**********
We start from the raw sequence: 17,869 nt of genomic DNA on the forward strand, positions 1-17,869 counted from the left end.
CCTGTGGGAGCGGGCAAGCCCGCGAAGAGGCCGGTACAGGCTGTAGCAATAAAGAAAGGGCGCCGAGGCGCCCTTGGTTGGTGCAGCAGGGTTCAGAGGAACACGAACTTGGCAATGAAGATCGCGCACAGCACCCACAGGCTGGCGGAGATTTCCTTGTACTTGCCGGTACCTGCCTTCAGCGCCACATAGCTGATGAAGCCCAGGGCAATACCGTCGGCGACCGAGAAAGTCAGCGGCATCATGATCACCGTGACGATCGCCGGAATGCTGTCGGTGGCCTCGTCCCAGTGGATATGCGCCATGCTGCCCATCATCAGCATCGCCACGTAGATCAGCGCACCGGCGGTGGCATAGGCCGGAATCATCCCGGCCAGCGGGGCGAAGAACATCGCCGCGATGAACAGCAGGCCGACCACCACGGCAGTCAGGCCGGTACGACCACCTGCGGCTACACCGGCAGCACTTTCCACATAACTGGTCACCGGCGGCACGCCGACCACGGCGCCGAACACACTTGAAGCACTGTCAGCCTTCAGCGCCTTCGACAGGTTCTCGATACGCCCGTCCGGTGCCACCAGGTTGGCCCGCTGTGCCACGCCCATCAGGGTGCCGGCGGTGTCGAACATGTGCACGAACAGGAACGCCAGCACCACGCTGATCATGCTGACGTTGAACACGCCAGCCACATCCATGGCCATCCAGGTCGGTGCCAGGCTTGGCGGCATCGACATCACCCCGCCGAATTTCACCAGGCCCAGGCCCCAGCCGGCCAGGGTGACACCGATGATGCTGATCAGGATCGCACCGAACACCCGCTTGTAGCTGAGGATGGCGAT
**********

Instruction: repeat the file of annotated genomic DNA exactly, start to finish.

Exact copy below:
We start from the raw sequence: 17,869 nt of genomic DNA on the forward strand, positions 1-17,869 counted from the left end.
CCTGTGGGAGCGGGCAAGCCCGCGAAGAGGCCGGTACAGGCTGTAGCAATAAAGAAAGGGCGCCGAGGCGCCCTTGGTTGGTGCAGCAGGGTTCAGAGGAACACGAACTTGGCAATGAAGATCGCGCACAGCACCCACAGGCTGGCGGAGATTTCCTTGTACTTGCCGGTACCTGCCTTCAGCGCCACATAGCTGATGAAGCCCAGGGCAATACCGTCGGCGACCGAGAAAGTCAGCGGCATCATGATCACCGTGACGATCGCCGGAATGCTGTCGGTGGCCTCGTCCCAGTGGATATGCGCCATGCTGCCCATCATCAGCATCGCCACGTAGATCAGCGCACCGGCGGTGGCATAGGCCGGAATCATCCCGGCCAGCGGGGCGAAGAACATCGCCGCGATGAACAGCAGGCCGACCACCACGGCAGTCAGGCCGGTACGACCACCTGCGGCTACACCGGCAGCACTTTCCACATAACTGGTCACCGGCGGCACGCCGACCACGGCGCCGAACACACTTGAAGCACTGTCAGCCTTCAGCGCCTTCGACAGGTTCTCGATACGCCCGTCCGGTGCCACCAGGTTGGCCCGCTGTGCCACGCCCATCAGGGTGCCGGCGGTGTCGAACATGTGCACGAACAGGAACGCCAGCACCACGCTGATCATGCTGACGTTGAACACGCCAGCCACATCCATGGCCATCCAGGTCGGTGCCAGGCTTGGCGGCATCGACATCACCCCGCCGAATTTCACCAGGCCCAGGCCCCAGCCGGCCAGGGTGACACCGATGATGCTGATCAGGATCGCACCGAACACCCGCTTGTAGCTGAGGATGGCGAT